As part of our whirlwind first few days in the UK, on Monday morning we took a train to Bristol!
Following lunch and catching up with Dom and Ellie, we proceeded to walk along the harbour front to the M Shed. Unfortunately it was closed, so we could only see the Working Exhibits outside the museum; the exhibits were made up of cranes, trains, and boats. Bristol Harbour has been in use since the 13th century but has undergone significant changes and improvements throughout its history. The machinery outside of the M Shed included electric cargo cranes that were used in the 1950s, a steam crane built in 1878. and a fire-fighting boat. On weekends, the equipment comes alive... as in volunteers operate them so that visitors can see how they work.
We then continued walking along the river until we came to the SS Great Britain, a noteworthy iron hulled passenger steamship that is a main attraction along the Bristol harbour front. It was by far the largest vessel in its day and was the first iron steamer to cross the Atlantic; over its lifetime it travelled 1,000,000 miles around the world! The SS Great Britain was designed by Isambard Kingdom Brunel and has been called the 'great-great-great-great-grandmother of virtually all modern ships'. The ship is now sitting on the exact same dry dock where it was constructed in the early 1840s, as part of the museum's outdoor dockyard.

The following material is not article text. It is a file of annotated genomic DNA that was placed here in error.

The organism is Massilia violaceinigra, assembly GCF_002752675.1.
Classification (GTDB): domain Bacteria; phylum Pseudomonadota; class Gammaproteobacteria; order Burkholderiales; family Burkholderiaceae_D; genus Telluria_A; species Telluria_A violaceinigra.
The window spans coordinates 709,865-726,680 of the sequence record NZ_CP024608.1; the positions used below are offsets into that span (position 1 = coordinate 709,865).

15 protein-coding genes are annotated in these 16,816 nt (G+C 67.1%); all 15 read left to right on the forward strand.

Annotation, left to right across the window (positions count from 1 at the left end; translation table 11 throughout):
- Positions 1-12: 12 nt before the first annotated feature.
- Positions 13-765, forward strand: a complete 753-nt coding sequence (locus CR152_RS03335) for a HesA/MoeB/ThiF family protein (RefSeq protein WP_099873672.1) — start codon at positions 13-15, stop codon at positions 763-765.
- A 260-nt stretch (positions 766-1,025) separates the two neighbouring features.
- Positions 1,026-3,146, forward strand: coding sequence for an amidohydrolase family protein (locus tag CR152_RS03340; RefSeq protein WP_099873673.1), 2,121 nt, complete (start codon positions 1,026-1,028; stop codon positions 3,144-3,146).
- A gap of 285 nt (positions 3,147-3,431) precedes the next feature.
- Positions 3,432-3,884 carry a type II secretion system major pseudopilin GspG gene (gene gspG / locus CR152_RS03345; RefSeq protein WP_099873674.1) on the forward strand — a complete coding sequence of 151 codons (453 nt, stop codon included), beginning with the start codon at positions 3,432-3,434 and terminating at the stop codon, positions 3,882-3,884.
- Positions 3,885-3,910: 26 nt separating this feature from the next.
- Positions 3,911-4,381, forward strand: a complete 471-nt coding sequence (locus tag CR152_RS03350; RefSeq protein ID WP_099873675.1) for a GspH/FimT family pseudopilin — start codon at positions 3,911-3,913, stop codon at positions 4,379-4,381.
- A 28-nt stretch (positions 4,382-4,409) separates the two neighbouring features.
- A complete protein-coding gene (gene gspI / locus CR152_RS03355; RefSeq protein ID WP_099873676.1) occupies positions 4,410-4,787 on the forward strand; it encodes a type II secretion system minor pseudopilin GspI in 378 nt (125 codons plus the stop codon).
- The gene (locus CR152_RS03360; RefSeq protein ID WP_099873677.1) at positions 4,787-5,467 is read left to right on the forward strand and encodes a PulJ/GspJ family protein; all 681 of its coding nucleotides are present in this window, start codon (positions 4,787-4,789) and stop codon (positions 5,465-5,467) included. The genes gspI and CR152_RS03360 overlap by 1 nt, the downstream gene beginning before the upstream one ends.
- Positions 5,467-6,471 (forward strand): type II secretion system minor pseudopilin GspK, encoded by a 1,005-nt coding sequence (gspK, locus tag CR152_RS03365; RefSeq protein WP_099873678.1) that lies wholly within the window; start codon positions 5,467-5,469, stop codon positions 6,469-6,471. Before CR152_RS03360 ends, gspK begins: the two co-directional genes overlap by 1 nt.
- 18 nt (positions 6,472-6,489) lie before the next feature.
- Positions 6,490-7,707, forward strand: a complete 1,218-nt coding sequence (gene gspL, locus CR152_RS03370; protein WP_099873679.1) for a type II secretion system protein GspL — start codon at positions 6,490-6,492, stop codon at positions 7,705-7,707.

First, we went underneath the "surface of the water" and walked around the ship's original iron hull.
We spent the rest of our daylight hours completing the Harbourside Walk in Bristol. At one end, we made it far enough to see part of the Clifton Suspension Bridge, but didn't have enough time to go any further.
To see the rest of our posts about this trip, check out:
And the travel video we made of our trip to England can be found here!
Here are some more pictures from our day out in Bristol: